Security Newsletter
25 September 2017
Warning: CCleaner Hacked to Distribute Malware; Over 2.3 Million Users Infected
If you have downloaded or updated CCleaner application on your computer between August 15 and September 12 of this year from its official website, then pay attention—your computer has been compromised.
Earlier this month, researchers found CCleaner and CCleaner Cloud were being illegally altered before they were released to the public. The download for CCleaner v5.33 was accompanied by a multi-stage malware payload, signed using a valid digital signature issued to Piriform.
This incident is yet another example of supply chain attack. Earlier this year, update servers of a Ukrainian company called MeDoc were also compromised in the same way to distribute the Petya ransomware, which wreaked havoc worldwide.
During the analysis of the hackers' command-and-control (C2) server to which the malicious CCleaner versions connected, security researchers from Cisco's Talos Group found evidence of a second payload (GeeSetup_x86.dll, a lightweight backdoor module) that was delivered to a specific list of computers based on local domain names. The target companies included: Google, Microsoft, Cisco, Intel, Samsung, Sony, HTC, Linksys, D-Link, Akamai, VMware
Piriform estimated that up to 3 percent of its users (up to 2.27 million people) were affected by the malicious installation. Affected users are strongly recommended to update their CCleaner software to version 5.34 or higher, in order to protect their computers from being compromised.
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Avast-Owned Piriform Releases CCleaner Security Update
CCleaner Malware Infects Big Tech Companies With Second Backdoor
Joomla patches eight-year-old critical CMS bug
Joomla has patched a critical bug which could be used to steal account information and fully compromise website domains. They provider issued a security advisory detailing the flaw, which is found in the LDAP authentication plugin.
Joomla considers the bug a "medium" severity issue, but according to researchers from RIPS Technologies, the problem is closer to a critical status. Through the flaw, CVE-2017-14596, a remote attacker is able to extract authentication credentials from the LDAP server, including the super user username and password, as long as Joomla is configured to use LDAP for authentication.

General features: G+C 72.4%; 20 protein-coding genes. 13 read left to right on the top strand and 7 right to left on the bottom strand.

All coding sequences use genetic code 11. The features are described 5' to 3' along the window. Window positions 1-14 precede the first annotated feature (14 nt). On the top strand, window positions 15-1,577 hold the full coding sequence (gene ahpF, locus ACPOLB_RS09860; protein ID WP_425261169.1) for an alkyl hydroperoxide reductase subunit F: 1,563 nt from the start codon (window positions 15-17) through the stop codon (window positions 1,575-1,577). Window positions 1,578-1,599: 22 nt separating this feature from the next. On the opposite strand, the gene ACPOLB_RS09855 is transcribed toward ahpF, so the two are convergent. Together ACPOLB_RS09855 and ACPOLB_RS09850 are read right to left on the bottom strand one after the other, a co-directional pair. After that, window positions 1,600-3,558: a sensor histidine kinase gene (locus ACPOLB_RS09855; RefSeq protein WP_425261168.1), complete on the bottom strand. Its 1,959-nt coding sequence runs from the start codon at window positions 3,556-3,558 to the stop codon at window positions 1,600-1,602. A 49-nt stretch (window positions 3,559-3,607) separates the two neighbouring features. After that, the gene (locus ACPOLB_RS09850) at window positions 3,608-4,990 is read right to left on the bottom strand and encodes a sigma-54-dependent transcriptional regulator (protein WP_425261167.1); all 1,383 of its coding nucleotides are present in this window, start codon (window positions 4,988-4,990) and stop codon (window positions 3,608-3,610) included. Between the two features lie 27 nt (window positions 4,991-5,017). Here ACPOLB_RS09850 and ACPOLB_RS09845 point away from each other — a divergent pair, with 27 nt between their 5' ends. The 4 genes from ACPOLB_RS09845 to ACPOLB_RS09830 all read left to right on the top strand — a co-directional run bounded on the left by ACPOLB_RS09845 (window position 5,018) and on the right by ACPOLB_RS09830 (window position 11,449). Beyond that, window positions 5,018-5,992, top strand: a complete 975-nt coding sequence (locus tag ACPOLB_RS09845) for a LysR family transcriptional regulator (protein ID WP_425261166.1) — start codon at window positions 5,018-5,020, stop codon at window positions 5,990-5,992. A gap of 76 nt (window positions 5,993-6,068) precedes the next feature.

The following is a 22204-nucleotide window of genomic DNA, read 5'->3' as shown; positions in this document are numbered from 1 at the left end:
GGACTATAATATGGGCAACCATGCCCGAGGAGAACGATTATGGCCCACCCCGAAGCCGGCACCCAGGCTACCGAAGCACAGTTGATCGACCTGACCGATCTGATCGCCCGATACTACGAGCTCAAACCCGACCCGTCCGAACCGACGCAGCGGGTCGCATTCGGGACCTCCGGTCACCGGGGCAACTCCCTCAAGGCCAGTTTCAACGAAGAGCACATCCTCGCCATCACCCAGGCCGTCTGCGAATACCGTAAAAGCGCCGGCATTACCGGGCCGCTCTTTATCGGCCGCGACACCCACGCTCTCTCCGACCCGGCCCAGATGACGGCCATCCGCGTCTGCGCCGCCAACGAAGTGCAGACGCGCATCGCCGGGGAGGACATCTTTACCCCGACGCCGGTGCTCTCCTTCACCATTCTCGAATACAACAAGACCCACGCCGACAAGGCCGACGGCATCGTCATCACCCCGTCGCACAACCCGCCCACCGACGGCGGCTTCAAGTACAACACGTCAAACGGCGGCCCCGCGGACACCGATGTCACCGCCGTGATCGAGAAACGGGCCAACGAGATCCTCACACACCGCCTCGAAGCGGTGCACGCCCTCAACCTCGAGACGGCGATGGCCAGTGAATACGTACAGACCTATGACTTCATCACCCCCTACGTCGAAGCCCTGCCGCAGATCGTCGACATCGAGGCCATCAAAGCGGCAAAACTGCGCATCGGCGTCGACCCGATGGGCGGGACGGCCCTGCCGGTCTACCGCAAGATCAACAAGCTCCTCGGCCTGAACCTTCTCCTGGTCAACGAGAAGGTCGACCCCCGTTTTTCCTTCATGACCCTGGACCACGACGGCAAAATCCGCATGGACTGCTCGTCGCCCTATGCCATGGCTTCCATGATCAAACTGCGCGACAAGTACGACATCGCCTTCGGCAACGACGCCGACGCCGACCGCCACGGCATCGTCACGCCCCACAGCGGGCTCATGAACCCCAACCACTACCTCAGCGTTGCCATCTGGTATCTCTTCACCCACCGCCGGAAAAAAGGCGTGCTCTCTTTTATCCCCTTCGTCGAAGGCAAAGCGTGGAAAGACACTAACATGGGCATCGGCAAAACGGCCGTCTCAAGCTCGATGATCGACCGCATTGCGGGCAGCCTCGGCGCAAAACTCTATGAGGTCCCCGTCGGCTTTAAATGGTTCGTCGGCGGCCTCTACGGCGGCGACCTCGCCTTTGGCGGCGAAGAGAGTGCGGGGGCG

The attacker does not need any privileges to exploit the bug, which has been present in the plugin for the past eight years. It is not known if the issue has been exploited in the wild. After the vulnerability was disclosed to the Joomla team and confirmed in July, a fix has been released through the latest Joomla release, version 3.8.
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All That's Needed To Hack Gmail And Rob Bitcoin: A Name And A Phone Number
Hackers have proven just how urgently a gaping flaw in the global telecoms network, affecting what's known as Signalling System No. 7 (SS7), needs to be fixed. In a video demonstration, shown to Forbes ahead of publication today, benevolent hackers from Positive Technologies were able to take control of a Coinbase bitcoin wallet and start pilfering funds via the SS7 flaws.
In their attack, the Positive researchers first went to Gmail, using Google's service to find an email account with just a phone number. Once the email account was identified, the hackers initiated a password reset process, asking one-time authorization codes to be sent to the victim's phone. By exploiting SS7 weaknesses they were able to intercept text messages containing those codes, allowing them to choose a new password and take control of the Gmail account. They could then simply head to the Coinbase website and do another password reset using the email they'd compromised.
The biggest barrier, perhaps, to such attacks is acquiring access to the SS7 network in the first place. Criminals have, on at least one occasion, used SS7 vulnerabilities to carry out an attack. That occurred in Germany this year, when crooks were able to use the same methods as the Positive researchers, but to pilfer funds from bank accounts of O2-Telefonica customers.
While the world waits for telecoms companies to act, users could also stop using SMS for two-factor authentication.
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Even More
With Forseti, Spotify and Google release GCP security tools to open source community
Spotify and Google Cloud worked together to develop innovative security tools that help organizations protect GCP (Google Cloud Platform) projects, and have made them available in an open source community called Forseti Security. Forseti is now open to all GCP users!